Fk rh n n

Figure 6.16. Comparison between the original direct estimates of the damage costs per ton of NOx emission with correlation best fit. ln( Cost) = 0.5144n(ozone) + 0.790.ln(population) + 5.99 where ozone is the 2nd 1-hour maximum in ppm; population expressed in 1000s.

Sources: (Pace) Ottinger et al., 1990; (CEC) California Energy Commission, 1993; (S&K) Small and Kazimi, 1995; (MN) Minnesota Public Utility Commission, 1997; (M&D) McCubbin and Delucchi, 1999.

TABLE 6.12. Using Societal Costs to Weigh Environmental Impacts

Source

Geographic Reference

Effect

Unit

PM10

SOx

NOx

VOCs

CO

McCubbin and

United States

Health

$/kg

46.96

30.25

6.53

0.49

0.04

Delucchi

(1999);

Delucchi

et al. (2002)

Small and

Los Angeles

Health

$/kg

126.39

138.85

13.48

4.47

Kazimi

(1995)

CEC (1993)

CA South

Health and

$/kg

68.01

10.60

20.68

9.87

0.00

Coast

other

EPS (Steen,

OECD

Health and

ELU/kga

36.00

3.27

2.13

2.14

0.03

1999)

other

EI-99

Europe

Health

DALY/kg

3.75E-04

5.46E-05

8.87E-05

6.46E-07

(Goedkoop

(respiratory)

and

Spriensma,

2000)

$/kgb

25.00

3.64

5.91

0.04

bAssuming an economic value of $66,667 per DALY (disability-adjusted life year) based on a statistical value of life (S VL) of $5 million divided by a life expectancy of 75 years.

bAssuming an economic value of $66,667 per DALY (disability-adjusted life year) based on a statistical value of life (S VL) of $5 million divided by a life expectancy of 75 years.

in the original studies, not inflation-accelerated. The EPS (Environmental Priority Strategy in product development) damage estimates (Steen, 1999) are expressed as ELU (Environmental Load Unit) per kg, where one ELU is approximately equal to one 1998 ECU (European Currency Unit, €). Note that EI-99 weighting factors (Goedkoop and Spriensma, 2000) for health damage were reported not in monetary units, but in terms of loss in disability-adjusted life years (DALY) per kg of emission. However, the EI-99 health damage factors were also converted to dollar figures in Table 6.12, to facilitate comparison with monetary damage estimates from other studies, by assigning a literature-based monetary value on their original damage estimates.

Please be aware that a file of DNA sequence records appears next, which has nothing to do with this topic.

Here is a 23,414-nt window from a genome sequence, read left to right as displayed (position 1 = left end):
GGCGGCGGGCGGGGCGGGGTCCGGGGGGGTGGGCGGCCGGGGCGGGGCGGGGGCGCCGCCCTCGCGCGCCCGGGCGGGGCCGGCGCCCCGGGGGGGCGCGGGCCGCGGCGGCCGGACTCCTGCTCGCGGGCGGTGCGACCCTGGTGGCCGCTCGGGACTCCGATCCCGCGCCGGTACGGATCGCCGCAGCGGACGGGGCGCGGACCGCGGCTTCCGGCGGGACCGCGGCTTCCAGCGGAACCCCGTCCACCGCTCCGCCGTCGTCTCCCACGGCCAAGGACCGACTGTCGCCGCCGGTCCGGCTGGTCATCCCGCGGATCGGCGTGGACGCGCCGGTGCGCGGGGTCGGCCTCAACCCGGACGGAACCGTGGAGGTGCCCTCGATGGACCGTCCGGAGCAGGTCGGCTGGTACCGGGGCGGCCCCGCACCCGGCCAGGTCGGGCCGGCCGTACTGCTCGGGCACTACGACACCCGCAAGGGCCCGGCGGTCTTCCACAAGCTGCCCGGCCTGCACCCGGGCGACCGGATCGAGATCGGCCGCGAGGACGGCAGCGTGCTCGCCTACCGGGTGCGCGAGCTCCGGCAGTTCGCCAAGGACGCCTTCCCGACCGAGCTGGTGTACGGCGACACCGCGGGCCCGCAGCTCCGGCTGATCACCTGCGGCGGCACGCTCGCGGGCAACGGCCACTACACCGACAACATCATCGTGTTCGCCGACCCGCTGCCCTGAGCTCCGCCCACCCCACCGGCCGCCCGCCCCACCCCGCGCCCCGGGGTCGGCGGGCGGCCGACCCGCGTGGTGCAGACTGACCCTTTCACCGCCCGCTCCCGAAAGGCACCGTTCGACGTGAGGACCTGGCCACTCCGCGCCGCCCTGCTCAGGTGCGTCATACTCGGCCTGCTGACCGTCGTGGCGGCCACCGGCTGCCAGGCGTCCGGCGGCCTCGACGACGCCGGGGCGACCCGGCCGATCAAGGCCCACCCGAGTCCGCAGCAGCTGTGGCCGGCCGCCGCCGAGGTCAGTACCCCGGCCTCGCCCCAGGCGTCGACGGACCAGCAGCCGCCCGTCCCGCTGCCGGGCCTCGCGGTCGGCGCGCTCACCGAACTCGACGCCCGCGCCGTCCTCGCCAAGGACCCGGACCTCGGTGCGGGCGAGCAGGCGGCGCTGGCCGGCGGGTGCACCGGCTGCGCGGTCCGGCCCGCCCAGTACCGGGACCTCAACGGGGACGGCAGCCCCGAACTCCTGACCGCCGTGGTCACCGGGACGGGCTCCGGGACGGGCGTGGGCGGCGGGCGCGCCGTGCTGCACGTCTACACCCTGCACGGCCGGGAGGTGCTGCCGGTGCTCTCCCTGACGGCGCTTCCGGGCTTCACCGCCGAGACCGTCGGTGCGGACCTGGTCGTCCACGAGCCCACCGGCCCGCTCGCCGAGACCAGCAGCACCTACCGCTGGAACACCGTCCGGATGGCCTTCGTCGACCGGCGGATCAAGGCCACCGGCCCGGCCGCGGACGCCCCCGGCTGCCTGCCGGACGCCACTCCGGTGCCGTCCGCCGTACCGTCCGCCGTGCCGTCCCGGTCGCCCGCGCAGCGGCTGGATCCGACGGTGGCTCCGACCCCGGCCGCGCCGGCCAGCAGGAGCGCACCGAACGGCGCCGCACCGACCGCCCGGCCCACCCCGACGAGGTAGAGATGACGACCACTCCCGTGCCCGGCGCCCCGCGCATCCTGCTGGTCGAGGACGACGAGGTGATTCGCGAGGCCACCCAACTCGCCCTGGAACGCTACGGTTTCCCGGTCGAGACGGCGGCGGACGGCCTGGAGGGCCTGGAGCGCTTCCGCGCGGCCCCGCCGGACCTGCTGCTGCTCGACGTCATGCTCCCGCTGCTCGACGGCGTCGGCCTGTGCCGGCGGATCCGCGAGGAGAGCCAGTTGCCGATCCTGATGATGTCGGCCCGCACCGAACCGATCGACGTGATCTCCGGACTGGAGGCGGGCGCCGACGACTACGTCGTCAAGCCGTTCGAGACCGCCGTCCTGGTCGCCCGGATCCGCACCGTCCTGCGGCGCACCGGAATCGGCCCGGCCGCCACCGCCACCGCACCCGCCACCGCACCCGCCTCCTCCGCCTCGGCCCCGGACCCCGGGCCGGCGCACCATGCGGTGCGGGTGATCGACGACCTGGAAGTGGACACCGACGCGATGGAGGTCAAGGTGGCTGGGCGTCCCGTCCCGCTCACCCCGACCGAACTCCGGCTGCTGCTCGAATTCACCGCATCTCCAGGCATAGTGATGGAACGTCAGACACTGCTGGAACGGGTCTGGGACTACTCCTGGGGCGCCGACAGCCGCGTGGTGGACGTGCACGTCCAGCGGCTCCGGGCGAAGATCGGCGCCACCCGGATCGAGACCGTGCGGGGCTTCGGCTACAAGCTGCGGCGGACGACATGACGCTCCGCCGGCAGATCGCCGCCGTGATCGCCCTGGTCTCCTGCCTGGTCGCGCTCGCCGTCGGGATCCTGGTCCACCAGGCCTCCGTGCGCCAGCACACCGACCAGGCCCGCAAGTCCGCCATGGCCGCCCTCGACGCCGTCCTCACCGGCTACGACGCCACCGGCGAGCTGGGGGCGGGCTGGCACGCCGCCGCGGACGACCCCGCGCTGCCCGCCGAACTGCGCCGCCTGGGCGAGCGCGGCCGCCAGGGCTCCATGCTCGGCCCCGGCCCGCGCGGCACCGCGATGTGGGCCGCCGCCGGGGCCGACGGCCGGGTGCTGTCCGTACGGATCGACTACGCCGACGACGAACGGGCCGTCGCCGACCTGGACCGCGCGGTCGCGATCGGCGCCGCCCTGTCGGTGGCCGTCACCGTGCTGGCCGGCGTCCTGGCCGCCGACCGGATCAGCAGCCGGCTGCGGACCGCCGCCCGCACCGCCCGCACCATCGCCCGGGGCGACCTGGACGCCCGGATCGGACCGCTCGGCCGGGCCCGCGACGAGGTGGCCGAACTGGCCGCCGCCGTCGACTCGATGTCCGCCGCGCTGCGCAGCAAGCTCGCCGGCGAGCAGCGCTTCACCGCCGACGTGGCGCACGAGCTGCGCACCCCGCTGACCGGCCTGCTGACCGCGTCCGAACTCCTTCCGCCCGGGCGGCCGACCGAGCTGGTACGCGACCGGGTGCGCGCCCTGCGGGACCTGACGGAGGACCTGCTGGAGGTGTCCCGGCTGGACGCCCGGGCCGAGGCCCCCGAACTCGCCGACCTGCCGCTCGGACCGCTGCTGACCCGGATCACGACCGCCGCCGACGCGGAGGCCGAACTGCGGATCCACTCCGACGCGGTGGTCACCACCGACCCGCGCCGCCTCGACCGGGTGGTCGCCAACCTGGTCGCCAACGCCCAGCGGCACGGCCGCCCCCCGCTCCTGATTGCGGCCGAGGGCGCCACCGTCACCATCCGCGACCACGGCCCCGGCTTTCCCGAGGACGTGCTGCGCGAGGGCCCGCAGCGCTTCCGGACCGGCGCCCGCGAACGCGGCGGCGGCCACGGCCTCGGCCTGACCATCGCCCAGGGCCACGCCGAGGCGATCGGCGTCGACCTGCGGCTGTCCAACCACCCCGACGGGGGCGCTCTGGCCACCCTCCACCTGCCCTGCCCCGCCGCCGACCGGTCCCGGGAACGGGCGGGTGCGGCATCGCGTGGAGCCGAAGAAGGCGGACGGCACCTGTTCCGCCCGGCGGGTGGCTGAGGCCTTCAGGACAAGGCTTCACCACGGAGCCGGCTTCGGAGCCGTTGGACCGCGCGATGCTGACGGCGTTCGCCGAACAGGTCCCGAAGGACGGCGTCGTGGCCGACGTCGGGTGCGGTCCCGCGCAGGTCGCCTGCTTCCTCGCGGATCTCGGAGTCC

Cost estimates and weighting for the different air pollutants vary among the different studies in Table 6.12, which can be attributed primarily to the differences in geographical reference and assumptions. As in our earlier discussion, broad-based cost estimates (e.g., for overall United States, Europe, or OECD member states) tend to be lower than specific urban estimates (e.g., for Los Angeles).

There exists a certain degree of consistency among the studies. All sets of estimates clearly point to airborne particles (PM10 is the common categorization among the different studies in Table 6.12) as having among the highest marginal damage costs per kilogram emitted. Carbon monoxide (CO) is also consistently ranked the lowest in terms of cost per kilogram emitted. However, the order of weighting differs among the different studies for the other pollutants, as are the weightings themselves. Thus, in using societal costs in weighting various environmental impacts, one must select one or a few sets of estimates that best match the project's geographic settings as well as one's corporate philosophy. Uncertainties in the estimates must be properly taken into account through sensitivity analysis.

6.2.4.7 Conclusions. Estimations of societal costs (and benefits) can be meaningful sustainability indicators for management in predicting where future costs may arise, and they can be useful in facility design and optimization with respect to "rolling up" environmental impact metrics to include these potential future costs. The process of estimating societal costs, while methodologically complex, is most important not in the acceptance of a final numerical value; that can always be challenged. Instead, they should be viewed in terms of order-of-magnitude and direction of societal concerns. Understanding this, looking differently at how business decisions impact the communities from which they are granted license to operate and to grow, and engaging those who are making business decisions to recognize that there are real costs to the company associated with externalities, is an important step in ensuring sustainability.

Acknowledgements. We gratefully acknowledge Gulf Coast Hazardous Research Center (GCHSRC Project 051LUB2810 Extension), which partially funded this work.

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